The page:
I ventured to McCarren Park Pool on a Monday afternoon expecting to see a snaking 45-minute line and to prove to a dubious security guard that I was indeed wearing a bathing suit underneath my clothes. I had expected to be drenched in sweat by the time I reached the entrance, to be drained of energy and patience, and to finally behold the newly renovated Brooklyn bathhouse and one million gallons of cool, clear water, only to find myself incapable of enjoying any of it. Instead, I had one of the loveliest Monday afternoons I’ve had in a while.
It almost wasn't so. I had just missed a complete evacuation of the 37,950-foot pool, the result of an early afternoon "diaper accident." In one of the more benign episodes that have occurred since the grand reopening on June 28, the pool was vacated for 20 minutes for a quick cleaning. By the time I had arrived and breezed through security, McCarren Park Pool was a blissful, picture-perfect image of summer in New York City: parents teaching children how to swim; 20-somethings lounging on the stepped seating area; swimmers peacefully doing laps in a wing of the U-shaped basin; sprinklers misting onto the center stretch of pavement.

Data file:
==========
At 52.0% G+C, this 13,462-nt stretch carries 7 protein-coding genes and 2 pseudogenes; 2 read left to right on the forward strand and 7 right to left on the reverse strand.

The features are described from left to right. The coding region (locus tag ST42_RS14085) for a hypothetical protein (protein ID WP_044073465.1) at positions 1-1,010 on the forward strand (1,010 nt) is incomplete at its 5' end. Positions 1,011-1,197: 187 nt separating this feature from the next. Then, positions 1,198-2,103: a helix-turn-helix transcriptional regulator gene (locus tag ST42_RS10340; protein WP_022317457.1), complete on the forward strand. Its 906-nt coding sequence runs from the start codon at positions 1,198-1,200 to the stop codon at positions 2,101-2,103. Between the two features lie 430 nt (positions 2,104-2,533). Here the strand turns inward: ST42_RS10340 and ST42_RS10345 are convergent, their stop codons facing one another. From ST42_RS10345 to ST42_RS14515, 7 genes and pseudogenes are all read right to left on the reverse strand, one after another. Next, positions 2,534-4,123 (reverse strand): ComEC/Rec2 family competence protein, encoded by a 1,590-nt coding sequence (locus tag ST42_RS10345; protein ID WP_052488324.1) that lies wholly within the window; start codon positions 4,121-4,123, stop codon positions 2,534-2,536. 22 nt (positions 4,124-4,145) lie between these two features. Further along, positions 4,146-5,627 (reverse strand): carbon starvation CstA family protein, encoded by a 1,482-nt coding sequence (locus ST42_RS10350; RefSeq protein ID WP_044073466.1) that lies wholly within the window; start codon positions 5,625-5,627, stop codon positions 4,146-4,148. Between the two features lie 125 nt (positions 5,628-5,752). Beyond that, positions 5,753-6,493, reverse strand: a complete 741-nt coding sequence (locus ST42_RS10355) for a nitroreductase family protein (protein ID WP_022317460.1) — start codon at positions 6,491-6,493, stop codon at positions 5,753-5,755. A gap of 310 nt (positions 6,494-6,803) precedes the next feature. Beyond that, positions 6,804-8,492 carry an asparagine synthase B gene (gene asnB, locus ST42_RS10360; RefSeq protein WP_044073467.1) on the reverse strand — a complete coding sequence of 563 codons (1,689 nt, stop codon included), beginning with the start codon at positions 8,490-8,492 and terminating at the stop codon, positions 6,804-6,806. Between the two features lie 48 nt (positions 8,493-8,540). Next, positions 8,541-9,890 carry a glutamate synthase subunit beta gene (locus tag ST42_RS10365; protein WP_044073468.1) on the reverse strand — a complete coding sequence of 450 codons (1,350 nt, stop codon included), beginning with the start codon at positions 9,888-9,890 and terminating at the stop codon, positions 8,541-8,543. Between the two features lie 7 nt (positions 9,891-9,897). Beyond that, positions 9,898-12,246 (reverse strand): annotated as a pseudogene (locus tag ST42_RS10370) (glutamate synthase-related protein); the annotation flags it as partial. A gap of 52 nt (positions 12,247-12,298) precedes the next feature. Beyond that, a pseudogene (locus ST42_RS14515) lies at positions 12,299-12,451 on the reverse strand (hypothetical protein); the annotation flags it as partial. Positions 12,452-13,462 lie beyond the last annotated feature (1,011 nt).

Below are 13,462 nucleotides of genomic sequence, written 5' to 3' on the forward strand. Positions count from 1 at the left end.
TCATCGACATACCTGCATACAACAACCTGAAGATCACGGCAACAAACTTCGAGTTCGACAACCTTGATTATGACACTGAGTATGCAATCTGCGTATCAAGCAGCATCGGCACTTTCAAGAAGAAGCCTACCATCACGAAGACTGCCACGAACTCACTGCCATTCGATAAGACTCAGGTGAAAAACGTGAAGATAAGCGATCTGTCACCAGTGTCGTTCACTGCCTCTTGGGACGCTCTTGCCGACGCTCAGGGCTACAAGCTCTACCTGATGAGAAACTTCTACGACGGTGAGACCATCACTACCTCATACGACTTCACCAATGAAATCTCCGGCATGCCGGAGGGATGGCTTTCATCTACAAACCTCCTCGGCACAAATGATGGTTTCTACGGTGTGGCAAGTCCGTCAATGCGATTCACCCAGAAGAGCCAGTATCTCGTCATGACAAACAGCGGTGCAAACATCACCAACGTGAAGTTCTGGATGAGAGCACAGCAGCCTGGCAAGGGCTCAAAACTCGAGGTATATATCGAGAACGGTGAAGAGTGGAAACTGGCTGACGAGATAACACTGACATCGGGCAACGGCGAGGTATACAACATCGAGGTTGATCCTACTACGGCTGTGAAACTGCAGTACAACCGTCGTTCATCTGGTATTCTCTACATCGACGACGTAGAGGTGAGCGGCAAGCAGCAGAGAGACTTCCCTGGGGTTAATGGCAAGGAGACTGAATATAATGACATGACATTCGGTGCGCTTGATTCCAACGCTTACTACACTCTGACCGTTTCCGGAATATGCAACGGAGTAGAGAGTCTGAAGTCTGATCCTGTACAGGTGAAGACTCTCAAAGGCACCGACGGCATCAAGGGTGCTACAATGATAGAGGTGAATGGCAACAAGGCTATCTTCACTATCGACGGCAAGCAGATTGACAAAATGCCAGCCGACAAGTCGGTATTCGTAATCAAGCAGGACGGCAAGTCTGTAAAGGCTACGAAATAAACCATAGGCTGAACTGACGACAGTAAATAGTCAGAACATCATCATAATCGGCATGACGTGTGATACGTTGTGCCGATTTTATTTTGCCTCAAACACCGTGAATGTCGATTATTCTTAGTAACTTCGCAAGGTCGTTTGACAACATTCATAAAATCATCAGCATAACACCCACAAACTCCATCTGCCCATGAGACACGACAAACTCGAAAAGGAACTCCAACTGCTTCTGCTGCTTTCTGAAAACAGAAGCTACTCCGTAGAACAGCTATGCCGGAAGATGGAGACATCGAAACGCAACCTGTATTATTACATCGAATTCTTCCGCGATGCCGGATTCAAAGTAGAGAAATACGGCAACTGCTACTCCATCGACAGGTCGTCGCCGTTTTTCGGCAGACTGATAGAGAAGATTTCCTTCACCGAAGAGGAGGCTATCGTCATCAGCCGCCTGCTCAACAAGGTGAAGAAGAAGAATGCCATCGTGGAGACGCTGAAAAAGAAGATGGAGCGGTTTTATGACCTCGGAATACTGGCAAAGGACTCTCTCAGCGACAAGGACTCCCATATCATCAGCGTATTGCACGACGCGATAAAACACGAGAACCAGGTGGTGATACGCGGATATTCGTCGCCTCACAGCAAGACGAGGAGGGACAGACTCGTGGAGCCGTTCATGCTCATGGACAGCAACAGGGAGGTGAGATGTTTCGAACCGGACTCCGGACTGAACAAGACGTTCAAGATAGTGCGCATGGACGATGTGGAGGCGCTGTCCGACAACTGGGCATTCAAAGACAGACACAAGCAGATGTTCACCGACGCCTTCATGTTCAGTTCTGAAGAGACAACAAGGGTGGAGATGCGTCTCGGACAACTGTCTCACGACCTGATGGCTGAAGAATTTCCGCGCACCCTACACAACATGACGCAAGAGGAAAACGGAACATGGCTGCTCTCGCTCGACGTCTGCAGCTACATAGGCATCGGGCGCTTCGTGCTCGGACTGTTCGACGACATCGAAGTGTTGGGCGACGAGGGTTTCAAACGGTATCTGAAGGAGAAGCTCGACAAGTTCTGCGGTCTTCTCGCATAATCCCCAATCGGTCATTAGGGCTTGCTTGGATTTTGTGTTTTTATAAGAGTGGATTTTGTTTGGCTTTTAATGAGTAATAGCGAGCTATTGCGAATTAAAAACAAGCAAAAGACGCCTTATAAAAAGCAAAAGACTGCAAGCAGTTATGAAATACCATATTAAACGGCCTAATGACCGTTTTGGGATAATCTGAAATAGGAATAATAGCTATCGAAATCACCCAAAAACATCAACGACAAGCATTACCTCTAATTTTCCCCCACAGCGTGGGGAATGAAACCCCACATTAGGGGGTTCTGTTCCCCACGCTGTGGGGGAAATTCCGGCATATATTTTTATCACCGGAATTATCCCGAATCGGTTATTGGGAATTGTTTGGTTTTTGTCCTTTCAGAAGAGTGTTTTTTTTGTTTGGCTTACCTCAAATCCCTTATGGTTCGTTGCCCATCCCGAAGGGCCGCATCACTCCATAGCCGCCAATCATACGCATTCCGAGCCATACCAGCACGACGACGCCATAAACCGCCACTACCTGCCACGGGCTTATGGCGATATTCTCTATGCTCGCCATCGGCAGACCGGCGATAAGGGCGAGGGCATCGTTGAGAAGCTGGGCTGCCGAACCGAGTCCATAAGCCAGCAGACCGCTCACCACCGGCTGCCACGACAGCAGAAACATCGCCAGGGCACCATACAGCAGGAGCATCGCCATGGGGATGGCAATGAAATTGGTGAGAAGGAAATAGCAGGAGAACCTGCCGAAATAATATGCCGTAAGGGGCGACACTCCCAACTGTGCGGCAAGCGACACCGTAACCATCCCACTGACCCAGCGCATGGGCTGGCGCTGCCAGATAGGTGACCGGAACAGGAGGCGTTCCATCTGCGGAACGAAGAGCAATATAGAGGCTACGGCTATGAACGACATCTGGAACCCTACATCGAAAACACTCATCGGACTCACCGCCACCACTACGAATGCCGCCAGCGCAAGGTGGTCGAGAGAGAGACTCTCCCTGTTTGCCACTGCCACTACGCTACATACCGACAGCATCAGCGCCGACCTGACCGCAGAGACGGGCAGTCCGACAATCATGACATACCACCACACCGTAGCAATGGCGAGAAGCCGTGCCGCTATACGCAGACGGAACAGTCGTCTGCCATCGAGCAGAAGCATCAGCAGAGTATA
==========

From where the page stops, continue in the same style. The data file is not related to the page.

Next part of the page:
This might have been the image Rogers Marvel Architects had in mind when the firm clinched the commission – part of Mayor Bloomberg's PlaNYC initiative – and began ruminating on McCarren's glorious resurrection. In its heyday, the pool was an even bigger summertime attraction, with the capacity to hold 6,000 people at any given time (the new McCarren can only hold 1,500). It opened in the summer of 1936 in the sticky heat of Depression-era New York, as part of then-Parks Commissioner Robert Moses's plan to provide recreation and job relief to the browbeaten masses. At the height of activity, McCarren drew in as many as 50,000 New Yorkers a day.